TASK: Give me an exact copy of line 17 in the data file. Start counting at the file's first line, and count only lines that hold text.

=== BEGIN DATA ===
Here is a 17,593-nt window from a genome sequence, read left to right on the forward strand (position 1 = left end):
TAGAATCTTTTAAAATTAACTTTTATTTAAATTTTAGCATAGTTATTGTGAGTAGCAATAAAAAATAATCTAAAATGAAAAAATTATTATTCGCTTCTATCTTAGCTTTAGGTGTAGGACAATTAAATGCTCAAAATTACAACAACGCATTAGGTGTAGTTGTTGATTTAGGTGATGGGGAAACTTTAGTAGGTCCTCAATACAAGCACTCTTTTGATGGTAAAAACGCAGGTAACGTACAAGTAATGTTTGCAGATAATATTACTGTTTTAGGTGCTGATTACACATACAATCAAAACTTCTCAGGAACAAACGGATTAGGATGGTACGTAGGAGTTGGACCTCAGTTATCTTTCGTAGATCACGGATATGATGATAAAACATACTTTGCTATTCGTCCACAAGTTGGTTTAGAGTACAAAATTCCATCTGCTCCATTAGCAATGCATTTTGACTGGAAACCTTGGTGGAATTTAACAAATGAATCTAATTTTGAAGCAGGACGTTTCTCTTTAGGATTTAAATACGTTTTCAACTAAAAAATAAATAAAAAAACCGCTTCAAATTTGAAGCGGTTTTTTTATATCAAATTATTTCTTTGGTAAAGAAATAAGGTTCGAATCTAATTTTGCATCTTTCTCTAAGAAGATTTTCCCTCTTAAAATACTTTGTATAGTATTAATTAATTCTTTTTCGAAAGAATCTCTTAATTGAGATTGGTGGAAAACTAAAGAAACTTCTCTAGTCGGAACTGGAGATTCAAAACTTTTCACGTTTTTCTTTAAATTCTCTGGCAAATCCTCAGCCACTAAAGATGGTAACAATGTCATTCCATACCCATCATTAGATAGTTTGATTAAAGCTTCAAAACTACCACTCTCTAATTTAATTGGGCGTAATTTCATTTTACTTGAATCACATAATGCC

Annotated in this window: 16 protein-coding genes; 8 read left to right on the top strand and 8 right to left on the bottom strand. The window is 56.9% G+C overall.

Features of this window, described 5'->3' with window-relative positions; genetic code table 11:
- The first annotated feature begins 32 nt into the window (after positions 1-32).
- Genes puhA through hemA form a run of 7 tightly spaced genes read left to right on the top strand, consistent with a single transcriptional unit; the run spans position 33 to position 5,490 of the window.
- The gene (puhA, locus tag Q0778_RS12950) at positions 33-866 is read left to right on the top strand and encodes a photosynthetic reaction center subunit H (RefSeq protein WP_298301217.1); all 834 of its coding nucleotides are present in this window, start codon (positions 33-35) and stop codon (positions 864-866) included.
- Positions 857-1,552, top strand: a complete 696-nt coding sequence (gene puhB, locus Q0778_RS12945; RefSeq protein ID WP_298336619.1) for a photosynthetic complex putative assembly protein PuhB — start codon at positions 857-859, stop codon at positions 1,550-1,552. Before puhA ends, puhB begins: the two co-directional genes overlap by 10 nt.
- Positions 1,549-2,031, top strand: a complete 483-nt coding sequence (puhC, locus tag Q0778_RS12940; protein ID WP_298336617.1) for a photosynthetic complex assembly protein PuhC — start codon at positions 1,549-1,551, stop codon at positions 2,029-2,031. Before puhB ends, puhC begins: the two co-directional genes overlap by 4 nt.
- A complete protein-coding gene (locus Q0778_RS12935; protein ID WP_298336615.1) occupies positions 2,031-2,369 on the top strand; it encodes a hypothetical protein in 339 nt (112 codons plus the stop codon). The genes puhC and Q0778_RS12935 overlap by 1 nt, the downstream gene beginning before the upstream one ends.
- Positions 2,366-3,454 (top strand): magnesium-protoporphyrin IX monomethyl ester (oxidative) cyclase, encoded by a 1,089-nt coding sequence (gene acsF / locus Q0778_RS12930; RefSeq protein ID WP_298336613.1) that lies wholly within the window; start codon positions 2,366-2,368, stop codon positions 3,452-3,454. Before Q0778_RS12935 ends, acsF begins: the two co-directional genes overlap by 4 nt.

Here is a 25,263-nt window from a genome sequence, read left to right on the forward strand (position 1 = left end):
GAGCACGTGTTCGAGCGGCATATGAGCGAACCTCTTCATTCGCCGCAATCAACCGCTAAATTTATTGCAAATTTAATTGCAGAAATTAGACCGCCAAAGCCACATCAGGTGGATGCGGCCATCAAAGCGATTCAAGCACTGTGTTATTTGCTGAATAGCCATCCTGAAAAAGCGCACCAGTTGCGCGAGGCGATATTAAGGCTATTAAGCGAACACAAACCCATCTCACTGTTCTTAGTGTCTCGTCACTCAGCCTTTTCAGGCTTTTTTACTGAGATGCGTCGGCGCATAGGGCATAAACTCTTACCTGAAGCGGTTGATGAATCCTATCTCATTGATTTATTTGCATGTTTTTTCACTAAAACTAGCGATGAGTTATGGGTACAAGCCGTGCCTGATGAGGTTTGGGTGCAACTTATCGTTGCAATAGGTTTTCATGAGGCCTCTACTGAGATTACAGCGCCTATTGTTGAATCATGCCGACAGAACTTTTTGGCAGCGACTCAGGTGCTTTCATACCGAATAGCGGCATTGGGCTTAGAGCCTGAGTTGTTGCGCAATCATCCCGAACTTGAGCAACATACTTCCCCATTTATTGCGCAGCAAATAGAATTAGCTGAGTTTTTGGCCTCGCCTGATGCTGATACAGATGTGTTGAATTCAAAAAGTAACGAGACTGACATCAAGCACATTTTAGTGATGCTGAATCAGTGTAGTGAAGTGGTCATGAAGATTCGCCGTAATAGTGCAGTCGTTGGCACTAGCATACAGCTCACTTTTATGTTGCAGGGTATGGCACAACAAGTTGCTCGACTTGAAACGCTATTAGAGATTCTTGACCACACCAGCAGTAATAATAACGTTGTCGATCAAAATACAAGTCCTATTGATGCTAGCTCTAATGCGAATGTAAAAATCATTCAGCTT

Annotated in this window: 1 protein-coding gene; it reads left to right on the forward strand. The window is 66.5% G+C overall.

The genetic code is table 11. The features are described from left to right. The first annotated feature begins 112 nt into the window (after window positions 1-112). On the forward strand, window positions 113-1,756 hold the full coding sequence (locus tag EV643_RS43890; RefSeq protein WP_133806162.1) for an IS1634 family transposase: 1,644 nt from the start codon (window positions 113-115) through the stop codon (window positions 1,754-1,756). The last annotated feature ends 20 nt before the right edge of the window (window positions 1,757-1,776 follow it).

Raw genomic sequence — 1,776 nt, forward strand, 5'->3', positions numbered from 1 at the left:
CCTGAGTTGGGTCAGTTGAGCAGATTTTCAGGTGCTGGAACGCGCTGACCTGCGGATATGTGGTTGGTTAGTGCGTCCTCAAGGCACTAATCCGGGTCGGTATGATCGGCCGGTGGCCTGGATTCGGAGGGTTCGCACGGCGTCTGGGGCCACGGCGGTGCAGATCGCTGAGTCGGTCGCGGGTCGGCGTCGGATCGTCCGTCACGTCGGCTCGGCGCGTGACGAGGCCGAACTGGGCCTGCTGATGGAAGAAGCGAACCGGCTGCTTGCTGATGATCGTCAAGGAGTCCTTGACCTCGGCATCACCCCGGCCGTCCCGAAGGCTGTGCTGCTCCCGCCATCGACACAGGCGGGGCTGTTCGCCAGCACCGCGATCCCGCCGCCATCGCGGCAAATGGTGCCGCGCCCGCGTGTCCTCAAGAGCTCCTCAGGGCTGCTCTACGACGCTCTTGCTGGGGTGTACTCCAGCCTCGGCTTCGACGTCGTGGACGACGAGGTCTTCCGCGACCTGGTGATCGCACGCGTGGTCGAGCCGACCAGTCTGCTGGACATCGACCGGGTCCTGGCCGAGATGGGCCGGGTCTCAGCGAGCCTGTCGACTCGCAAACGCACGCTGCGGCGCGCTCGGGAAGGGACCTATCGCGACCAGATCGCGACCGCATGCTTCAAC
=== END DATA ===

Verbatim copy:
CCTGAGTTGGGTCAGTTGAGCAGATTTTCAGGTGCTGGAACGCGCTGACCTGCGGATATGTGGTTGGTTAGTGCGTCCTCAAGGCACTAATCCGGGTCGGTATGATCGGCCGGTGGCCTGGATTCGGAGGGTTCGCACGGCGTCTGGGGCCACGGCGGTGCAGATCGCTGAGTCGGTCGCGGGTCGGCGTCGGATCGTCCGTCACGTCGGCTCGGCGCGTGACGAGGCCGAACTGGGCCTGCTGATGGAAGAAGCGAACCGGCTGCTTGCTGATGATCGTCAAGGAGTCCTTGACCTCGGCATCACCCCGGCCGTCCCGAAGGCTGTGCTGCTCCCGCCATCGACACAGGCGGGGCTGTTCGCCAGCACCGCGATCCCGCCGCCATCGCGGCAAATGGTGCCGCGCCCGCGTGTCCTCAAGAGCTCCTCAGGGCTGCTCTACGACGCTCTTGCTGGGGTGTACTCCAGCCTCGGCTTCGACGTCGTGGACGACGAGGTCTTCCGCGACCTGGTGATCGCACGCGTGGTCGAGCCGACCAGTCTGCTGGACATCGACCGGGTCCTGGCCGAGATGGGCCGGGTCTCAGCGAGCCTGTCGACTCGCAAACGCACGCTGCGGCGCGCTCGGGAAGGGACCTATCGCGACCAGATCGCGACCGCATGCTTCAAC